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Ephemeral sculptures raise long-term issue — climate change

MIDDLEBURY — Four hundred sculptures disappeared outside the Davis Family Library at Middlebury College on Tuesday and no one did anything to stop it. Some witnesses expressed mixed feelings about it. Many took photographs. But by evening there was nothing left to see.
That was the point.
These sculptures — the work of Brazilian artist Néle Azevedo — were made of ice.
The installation was “beautiful but hard to see,” said Fabiola Stein, a Portuguese teaching assistant at the college who was among scores of people who came out to see the ice sculpture.
It was 45 degrees outside — normal for this time of year in Middlebury — when more than a hundred volunteers began installing the 8-inch sculptures in neat rows on the library’s limestone steps. Molded into the shape of seated female and male people, the figures immediately began to thaw.
Azevedo calls the work “Minimum Monument” and she has installed it in public spaces all over the world — more than 20 installations in Latin American, Asia and Europe. The impermanence of her material, she hopes, will inspire in her viewers deeper reflections on a wide range of issues, including monuments, public spaces and, of course, climate change.
Burlington hosted the American premier of Azevedo’s work last weekend as part of the Feverish World Symposium. More than a thousand ice figures made by dozens of volunteers over several days graced, then melted down, the steps of Burlington City Hall.
For UVM Lecturer and Faculty Fellow Maria Alessandra Woolson, who invited Azevedo to the United States, it felt important that Vermont be the artist’s first experience of America. Burlington is the first U.S. city to draw all of its energy from renewable sources, Woolson pointed out, and Middlebury was the first college to establish a major in environmental studies.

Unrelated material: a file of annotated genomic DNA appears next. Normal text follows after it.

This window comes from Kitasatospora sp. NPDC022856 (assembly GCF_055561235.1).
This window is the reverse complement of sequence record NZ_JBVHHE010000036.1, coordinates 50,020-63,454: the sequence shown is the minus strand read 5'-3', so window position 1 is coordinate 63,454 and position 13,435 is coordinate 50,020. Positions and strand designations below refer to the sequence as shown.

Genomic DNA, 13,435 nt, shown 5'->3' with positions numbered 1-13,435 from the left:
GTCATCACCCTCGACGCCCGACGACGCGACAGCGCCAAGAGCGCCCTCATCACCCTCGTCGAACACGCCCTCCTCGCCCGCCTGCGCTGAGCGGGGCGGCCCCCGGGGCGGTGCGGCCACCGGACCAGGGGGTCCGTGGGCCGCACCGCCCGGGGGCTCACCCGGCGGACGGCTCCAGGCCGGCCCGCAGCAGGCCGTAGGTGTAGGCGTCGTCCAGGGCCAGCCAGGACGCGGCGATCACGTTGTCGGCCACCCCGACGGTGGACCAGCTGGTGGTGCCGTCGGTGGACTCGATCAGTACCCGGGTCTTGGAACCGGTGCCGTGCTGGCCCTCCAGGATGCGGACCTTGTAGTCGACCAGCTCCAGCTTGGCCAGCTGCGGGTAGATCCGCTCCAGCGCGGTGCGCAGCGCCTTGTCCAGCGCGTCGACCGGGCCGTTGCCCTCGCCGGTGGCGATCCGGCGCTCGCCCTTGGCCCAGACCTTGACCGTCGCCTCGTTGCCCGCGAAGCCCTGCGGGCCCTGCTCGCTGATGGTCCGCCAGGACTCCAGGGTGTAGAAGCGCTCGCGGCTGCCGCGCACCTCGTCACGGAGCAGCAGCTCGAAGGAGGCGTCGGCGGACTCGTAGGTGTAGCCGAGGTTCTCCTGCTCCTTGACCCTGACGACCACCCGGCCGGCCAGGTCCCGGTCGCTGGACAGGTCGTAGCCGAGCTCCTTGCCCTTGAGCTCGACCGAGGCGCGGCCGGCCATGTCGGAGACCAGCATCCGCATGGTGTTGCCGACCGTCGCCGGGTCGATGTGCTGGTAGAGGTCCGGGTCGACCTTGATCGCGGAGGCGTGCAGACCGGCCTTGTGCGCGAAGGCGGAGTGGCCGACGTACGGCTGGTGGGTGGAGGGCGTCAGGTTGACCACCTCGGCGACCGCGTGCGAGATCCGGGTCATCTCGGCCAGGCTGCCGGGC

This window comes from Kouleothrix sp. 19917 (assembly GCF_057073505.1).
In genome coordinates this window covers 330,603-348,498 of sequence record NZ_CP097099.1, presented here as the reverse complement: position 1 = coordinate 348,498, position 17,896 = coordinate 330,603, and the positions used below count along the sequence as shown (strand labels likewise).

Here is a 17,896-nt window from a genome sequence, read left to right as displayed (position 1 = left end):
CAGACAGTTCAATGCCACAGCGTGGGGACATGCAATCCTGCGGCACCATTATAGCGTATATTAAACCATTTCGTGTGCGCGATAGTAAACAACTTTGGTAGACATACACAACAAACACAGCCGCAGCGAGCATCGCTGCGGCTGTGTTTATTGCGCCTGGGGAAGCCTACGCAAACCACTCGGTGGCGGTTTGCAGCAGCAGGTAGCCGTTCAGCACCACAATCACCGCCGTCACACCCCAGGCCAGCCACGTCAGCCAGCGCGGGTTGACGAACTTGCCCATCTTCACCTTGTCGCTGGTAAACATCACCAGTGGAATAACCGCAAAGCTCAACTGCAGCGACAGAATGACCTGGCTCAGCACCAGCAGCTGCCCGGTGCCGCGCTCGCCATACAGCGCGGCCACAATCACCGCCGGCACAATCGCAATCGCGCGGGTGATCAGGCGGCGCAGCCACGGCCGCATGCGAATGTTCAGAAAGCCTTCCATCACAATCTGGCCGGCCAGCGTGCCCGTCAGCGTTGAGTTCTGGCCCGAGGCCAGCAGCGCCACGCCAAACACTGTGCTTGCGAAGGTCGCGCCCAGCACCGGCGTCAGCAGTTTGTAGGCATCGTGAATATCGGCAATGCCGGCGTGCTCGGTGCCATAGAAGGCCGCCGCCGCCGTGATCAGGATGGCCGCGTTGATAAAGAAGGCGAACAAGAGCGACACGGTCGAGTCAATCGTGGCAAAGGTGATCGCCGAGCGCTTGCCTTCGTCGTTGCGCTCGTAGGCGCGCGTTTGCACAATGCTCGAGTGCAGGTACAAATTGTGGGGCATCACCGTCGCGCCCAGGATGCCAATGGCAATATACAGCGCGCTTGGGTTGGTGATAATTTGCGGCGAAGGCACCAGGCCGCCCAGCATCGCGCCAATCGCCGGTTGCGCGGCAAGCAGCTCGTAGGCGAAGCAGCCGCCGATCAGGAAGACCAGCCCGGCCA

A senior in that program, Morgan Forest Perlman, felt that Tuesday’s installation sent a powerful message.
“It was kind of thrilling to see people you knew — professors, students, administrators, townspeople — come together to change the ordinary steps of Davis Library into a piece of art. It made me think: just maybe that’s the kind of community cooperation we need more of in a world facing climate change, environmental degradation and social injustice. I think that’s what good public art should do.”
Many hands are required for such installations, which is also part of the point, Azevedo said.
Each sculpture takes 24 hours to freeze, after which it’s popped from its mold, trimmed by hand with carving tools and placed in a freezer for safekeeping.
“It was very grounding and meditative work,” said Claudio Madeiros, an associate professor of theater who helped create the figures and organize the installation.
In Brazil, Cuba, Italy and other far less arctic places, the figures have disappeared in as little as 20 minutes. In Middlebury it took nearly four hours.
Still they melted.
Even as shivering observers braced themselves against a cold, damp wind, puddles formed and fog-colored ice grew transparent. The first figure to fall onto the step below sounded like a dropped plastic toy, solid and invincible; later topplings would recall nothing so much as dropped sno-cones.
In an essay earlier this summer, Woolson wrote that “for the viewer, the faceless bodies and ephemeral ice figures soon become a confrontation of our modern indifference and the fragility of our existence. At the same time they are also an honest representation of the beauty of the ordinary.”
An hour after the figures were installed on Tuesday only a handful of observers remained. Orange maple leaves floated in the growing puddles and crows bickered overhead. Post-class chatter gave way to awed hushes and students emerged from the library and encountered the work in progress.
In the dusk, ice people began to lose their legs and sometimes their heads. Some had melted into each other. Others, as they softened, seemed to lean forward, grieving.
“Words are not enough,” Azevedo later told a gathering in nearby Warner Hall.
When the artist first began working with ice figures she would install them singly or in pairs, she said. Soon, however, it became important to create entire communities, to “replace the hero’s face” with anonymous, common people.
After all, she added, “the same conditions apply to everyone. The urgency is the same.”
Reach Christopher Ross at [email protected].

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